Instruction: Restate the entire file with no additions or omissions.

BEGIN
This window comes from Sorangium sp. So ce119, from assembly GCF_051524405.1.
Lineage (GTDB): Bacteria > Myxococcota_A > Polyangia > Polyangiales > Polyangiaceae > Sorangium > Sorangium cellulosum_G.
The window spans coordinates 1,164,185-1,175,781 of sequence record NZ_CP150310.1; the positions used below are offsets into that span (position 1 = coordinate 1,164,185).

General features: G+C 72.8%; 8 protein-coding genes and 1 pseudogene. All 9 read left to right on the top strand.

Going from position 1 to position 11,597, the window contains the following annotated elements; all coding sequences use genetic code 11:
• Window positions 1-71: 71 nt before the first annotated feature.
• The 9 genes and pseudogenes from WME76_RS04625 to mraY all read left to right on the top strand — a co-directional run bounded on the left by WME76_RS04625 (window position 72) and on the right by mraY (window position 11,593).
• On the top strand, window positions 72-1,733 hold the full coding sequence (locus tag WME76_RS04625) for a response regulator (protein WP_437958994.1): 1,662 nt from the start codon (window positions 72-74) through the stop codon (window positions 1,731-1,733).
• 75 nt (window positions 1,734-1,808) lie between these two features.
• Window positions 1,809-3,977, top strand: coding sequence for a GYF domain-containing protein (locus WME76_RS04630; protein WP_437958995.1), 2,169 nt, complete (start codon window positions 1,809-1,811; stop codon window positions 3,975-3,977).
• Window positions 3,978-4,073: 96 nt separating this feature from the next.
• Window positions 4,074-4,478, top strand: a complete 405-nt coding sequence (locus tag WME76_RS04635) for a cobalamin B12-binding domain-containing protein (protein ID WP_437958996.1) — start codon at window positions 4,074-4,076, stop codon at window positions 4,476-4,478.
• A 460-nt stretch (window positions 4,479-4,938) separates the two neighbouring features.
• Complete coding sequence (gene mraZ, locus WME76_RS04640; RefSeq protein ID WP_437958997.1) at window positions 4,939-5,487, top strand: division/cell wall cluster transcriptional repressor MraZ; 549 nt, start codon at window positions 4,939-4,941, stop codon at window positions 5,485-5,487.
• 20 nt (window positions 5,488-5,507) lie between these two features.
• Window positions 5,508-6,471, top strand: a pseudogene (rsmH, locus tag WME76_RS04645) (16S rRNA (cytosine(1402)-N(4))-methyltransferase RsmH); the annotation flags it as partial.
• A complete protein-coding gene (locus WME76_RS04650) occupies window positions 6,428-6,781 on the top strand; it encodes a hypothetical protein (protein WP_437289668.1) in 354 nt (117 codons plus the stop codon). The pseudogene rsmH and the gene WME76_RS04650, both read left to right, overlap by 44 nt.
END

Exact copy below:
This window comes from Sorangium sp. So ce119, from assembly GCF_051524405.1.
Lineage (GTDB): Bacteria > Myxococcota_A > Polyangia > Polyangiales > Polyangiaceae > Sorangium > Sorangium cellulosum_G.
The window spans coordinates 1,164,185-1,175,781 of sequence record NZ_CP150310.1; the positions used below are offsets into that span (position 1 = coordinate 1,164,185).

General features: G+C 72.8%; 8 protein-coding genes and 1 pseudogene. All 9 read left to right on the top strand.

Going from position 1 to position 11,597, the window contains the following annotated elements; all coding sequences use genetic code 11:
• Window positions 1-71: 71 nt before the first annotated feature.
• The 9 genes and pseudogenes from WME76_RS04625 to mraY all read left to right on the top strand — a co-directional run bounded on the left by WME76_RS04625 (window position 72) and on the right by mraY (window position 11,593).
• On the top strand, window positions 72-1,733 hold the full coding sequence (locus tag WME76_RS04625) for a response regulator (protein WP_437958994.1): 1,662 nt from the start codon (window positions 72-74) through the stop codon (window positions 1,731-1,733).
• 75 nt (window positions 1,734-1,808) lie between these two features.
• Window positions 1,809-3,977, top strand: coding sequence for a GYF domain-containing protein (locus WME76_RS04630; protein WP_437958995.1), 2,169 nt, complete (start codon window positions 1,809-1,811; stop codon window positions 3,975-3,977).
• Window positions 3,978-4,073: 96 nt separating this feature from the next.
• Window positions 4,074-4,478, top strand: a complete 405-nt coding sequence (locus tag WME76_RS04635) for a cobalamin B12-binding domain-containing protein (protein ID WP_437958996.1) — start codon at window positions 4,074-4,076, stop codon at window positions 4,476-4,478.
• A 460-nt stretch (window positions 4,479-4,938) separates the two neighbouring features.
• Complete coding sequence (gene mraZ, locus WME76_RS04640; RefSeq protein ID WP_437958997.1) at window positions 4,939-5,487, top strand: division/cell wall cluster transcriptional repressor MraZ; 549 nt, start codon at window positions 4,939-4,941, stop codon at window positions 5,485-5,487.
• 20 nt (window positions 5,488-5,507) lie between these two features.
• Window positions 5,508-6,471, top strand: a pseudogene (rsmH, locus tag WME76_RS04645) (16S rRNA (cytosine(1402)-N(4))-methyltransferase RsmH); the annotation flags it as partial.
• A complete protein-coding gene (locus WME76_RS04650) occupies window positions 6,428-6,781 on the top strand; it encodes a hypothetical protein (protein WP_437289668.1) in 354 nt (117 codons plus the stop codon). The pseudogene rsmH and the gene WME76_RS04650, both read left to right, overlap by 44 nt.